Copyright © 2013 by Warner Bros. Pictures
Dr Ryan Stone (Sandra Bullock), a medical engineer on her maiden space mission in the Shuttle Explorer along with her crew are charged with the maintenance of the Hubble Space Telescope when they receive distressing news from Mission Control in Houston that a cloud of space debris is heading towards their direction. It is a reaction caused from a Russian missile strike on an unused satellite. They attempt to abort the mission but the debris comes hurtling in killing Stone’s entire team except Matt Kowalski (George Clooney) who manages to retrieve Stone after she is separated from the ship. Together, they will need to devise a plan to safely return to Earth.
Here is a description to ‘Gravity’ in a word again; Astounding! The universal praises that have been piling by critics and audiences alike are certainly justified by what yours truly have witnessed personally. Since its release, it has always been the frontrunner for consideration in all major film awards. Come awards season, it has already won several of them for its maestro, Alfonso Cuarón and is a main contender in the upcoming British Academy Film Awards and Academy Awards. I do hope that Cuarón continues to dominate his reign in the ‘Best Director’ category as how pundits would like to put it – it is his year.
He rose to critical acclaim with his interpretation of ‘Harry Potter and the Prisoner of Azkaban’ (which many still considers as the best in the series) and he followed it with indie darling ‘Children of Men’, a political thriller set in the distant future, starring Clive Owen. In his latest offering, he fuses intimate storytelling with big budget spectacle. The end result? A marvel not seen since ‘Avatar’ came charging in all its blue glory. Going in without knowing what to expect exactly, I had thought it will spend most of its screen time exploring ways for Stone to return to Earth safely after her space mission had gone awry (it still does precisely that).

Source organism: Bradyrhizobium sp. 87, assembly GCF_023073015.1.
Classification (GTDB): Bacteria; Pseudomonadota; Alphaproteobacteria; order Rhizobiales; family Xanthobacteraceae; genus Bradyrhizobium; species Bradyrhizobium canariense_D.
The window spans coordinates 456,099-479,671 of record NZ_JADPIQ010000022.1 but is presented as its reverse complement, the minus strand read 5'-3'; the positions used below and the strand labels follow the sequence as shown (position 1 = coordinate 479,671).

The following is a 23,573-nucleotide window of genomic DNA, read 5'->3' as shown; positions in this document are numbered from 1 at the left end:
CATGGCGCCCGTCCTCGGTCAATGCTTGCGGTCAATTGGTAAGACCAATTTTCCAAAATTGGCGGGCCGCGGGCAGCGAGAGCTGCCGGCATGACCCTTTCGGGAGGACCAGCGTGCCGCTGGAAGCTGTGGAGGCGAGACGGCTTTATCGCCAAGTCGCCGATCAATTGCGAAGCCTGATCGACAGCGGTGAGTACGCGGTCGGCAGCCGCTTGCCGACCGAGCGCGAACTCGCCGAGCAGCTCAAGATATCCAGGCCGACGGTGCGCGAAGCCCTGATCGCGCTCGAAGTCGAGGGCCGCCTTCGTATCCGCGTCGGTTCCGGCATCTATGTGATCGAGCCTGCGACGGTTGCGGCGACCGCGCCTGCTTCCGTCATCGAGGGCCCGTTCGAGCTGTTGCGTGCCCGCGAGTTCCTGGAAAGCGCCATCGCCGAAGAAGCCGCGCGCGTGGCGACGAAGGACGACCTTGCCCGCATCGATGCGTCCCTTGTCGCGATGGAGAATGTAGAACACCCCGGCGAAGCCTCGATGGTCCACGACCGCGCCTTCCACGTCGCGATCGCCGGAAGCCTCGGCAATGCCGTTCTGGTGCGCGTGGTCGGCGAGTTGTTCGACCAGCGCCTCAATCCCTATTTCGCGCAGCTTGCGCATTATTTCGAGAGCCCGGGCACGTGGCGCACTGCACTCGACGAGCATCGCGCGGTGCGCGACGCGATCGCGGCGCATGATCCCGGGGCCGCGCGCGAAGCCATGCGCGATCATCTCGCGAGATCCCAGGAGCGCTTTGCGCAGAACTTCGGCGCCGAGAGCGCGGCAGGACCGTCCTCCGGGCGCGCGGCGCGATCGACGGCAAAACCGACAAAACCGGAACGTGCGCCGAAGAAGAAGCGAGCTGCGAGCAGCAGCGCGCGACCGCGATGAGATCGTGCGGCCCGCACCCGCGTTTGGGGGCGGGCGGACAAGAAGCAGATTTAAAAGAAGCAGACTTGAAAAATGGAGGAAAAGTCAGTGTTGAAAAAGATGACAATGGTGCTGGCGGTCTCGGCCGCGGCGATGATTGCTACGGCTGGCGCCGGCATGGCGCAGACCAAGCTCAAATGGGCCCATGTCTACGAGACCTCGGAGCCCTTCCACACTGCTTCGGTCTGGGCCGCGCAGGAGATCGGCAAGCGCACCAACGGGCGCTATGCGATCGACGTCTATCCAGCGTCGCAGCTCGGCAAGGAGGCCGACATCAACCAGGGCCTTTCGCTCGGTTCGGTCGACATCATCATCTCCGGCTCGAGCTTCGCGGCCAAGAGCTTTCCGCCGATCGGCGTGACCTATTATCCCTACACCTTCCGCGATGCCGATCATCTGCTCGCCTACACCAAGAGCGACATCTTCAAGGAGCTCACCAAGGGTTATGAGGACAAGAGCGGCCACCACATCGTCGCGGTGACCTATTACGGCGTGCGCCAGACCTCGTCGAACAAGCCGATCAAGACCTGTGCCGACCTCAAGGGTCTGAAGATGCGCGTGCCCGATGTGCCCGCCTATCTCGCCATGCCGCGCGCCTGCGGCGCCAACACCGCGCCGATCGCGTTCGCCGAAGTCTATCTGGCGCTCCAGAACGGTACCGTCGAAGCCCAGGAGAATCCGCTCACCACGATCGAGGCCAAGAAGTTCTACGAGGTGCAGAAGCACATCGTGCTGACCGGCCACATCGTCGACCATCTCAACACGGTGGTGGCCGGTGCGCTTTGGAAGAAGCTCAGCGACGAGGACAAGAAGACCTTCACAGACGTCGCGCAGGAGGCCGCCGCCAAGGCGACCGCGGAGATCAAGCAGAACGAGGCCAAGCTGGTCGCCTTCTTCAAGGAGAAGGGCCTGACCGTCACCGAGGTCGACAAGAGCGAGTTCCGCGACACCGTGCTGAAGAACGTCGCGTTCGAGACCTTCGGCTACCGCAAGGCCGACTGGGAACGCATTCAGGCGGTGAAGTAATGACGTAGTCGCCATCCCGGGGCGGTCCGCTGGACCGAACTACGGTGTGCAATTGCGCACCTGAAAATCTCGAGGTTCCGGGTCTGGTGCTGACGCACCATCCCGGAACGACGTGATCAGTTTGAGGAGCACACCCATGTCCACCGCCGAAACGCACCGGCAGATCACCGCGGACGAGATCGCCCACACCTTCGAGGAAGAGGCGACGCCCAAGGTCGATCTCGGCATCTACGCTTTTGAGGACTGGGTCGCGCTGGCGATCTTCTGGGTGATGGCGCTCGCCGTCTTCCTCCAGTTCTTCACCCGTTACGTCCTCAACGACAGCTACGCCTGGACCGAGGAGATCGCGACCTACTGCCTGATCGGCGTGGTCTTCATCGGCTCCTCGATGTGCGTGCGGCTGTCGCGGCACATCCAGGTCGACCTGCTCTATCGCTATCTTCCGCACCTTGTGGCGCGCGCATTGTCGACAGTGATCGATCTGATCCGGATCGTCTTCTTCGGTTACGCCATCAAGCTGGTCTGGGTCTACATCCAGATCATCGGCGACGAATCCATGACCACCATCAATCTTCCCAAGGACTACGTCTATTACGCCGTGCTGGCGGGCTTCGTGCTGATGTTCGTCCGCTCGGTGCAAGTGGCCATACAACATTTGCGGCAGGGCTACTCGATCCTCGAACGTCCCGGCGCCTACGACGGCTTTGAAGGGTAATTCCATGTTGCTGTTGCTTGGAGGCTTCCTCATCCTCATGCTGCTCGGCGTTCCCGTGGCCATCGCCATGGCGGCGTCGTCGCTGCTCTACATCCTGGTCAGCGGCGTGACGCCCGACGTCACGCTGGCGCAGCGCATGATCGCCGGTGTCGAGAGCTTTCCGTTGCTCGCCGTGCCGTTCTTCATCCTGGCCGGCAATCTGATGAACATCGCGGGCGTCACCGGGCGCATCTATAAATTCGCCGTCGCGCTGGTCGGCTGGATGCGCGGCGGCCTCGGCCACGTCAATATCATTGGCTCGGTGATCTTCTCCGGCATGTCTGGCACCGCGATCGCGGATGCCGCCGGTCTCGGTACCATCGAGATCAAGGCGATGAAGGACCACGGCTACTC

The difference though is how Cuarón takes us on this thrill ride that never slips into tedium. From the film’s opening, the magnificence of Earth as seen from the eyes of our space crew is so realistically integrated, it draws the viewers in immediately, experiencing every emotion firsthand. Not long after the obligatory introduction of our cast and their mission, the film jumps right into the action with its first debris hit (it is devastating but the more spectacular one comes later in the middle of this tale of survival).
Clocking in at 90 minutes, the story zips along swiftly and by the time it is over, you would wish that our protagonist is still trapped in her shuttle. It definitely shows in the final cut that Cuarón’s vision has not been tampered with as funding, writing and editing duties belong to him also besides assuming the director’s position. The premise certainly brings ‘Cast Away’ to mind but like the Oscar nominee, it is the character details and our lone survivor’s motivations to live sprinkled throughout intelligently which provide ‘Gravity’ with plenty of gravitas.
Considering it is Bullock’s best performance since her breakthrough in ‘Speed’, it is an interesting piece of trivia to note that she was only selected due to scheduling conflicts which prevented Angelina Jolie and Natalie Portman from accepting the role. I have no doubt any of these fine actresses will step up to the challenge as how Bullock did, but her second Oscar nomination for ‘Best Actress’ in a leading role is well deserved. She completely disappears into the character and it is a side of her rarely seen on screen. She tapped into this vulnerability in ‘The Blind Side’ and ‘Extremely Loud & Incredibly Close’ but the range showcased here is amplified exponentially. Her funny self is still there but it is challenges like these actors seek to redefine themselves professionally and artistically.
It may be a bit part for Clooney yet Kowalski is extremely significant to Stone’s survival. His vast experience over the years gives credibility to handle such an explosive crisis. Interestingly, it is his cool and suave persona that provides most of the lighter moments in an otherwise very bleak situation. Understandably Robert Downey, Jr. was the original choice, nonetheless Clooney’s charm and banter with Bullock are more than enough to power through his brief appearance.
For the action and sci-fi enthusiasts, ‘Gravity’ is never short in awesome effects as well. The meticulous attention to realistically generate such a massive catastrophe in space has to be seen to be believed. Clearly, hours of research has been put into ensuring its technicality is down to a tee. While that is vital to up its e-value, ultimately, it is the human drama that matters most once you strip it down to the movie’s core. It would not be defying gravitational box office slides if it had been done any other way.
Rated PG-13 for intense perilous sequences, some disturbing images and brief strong language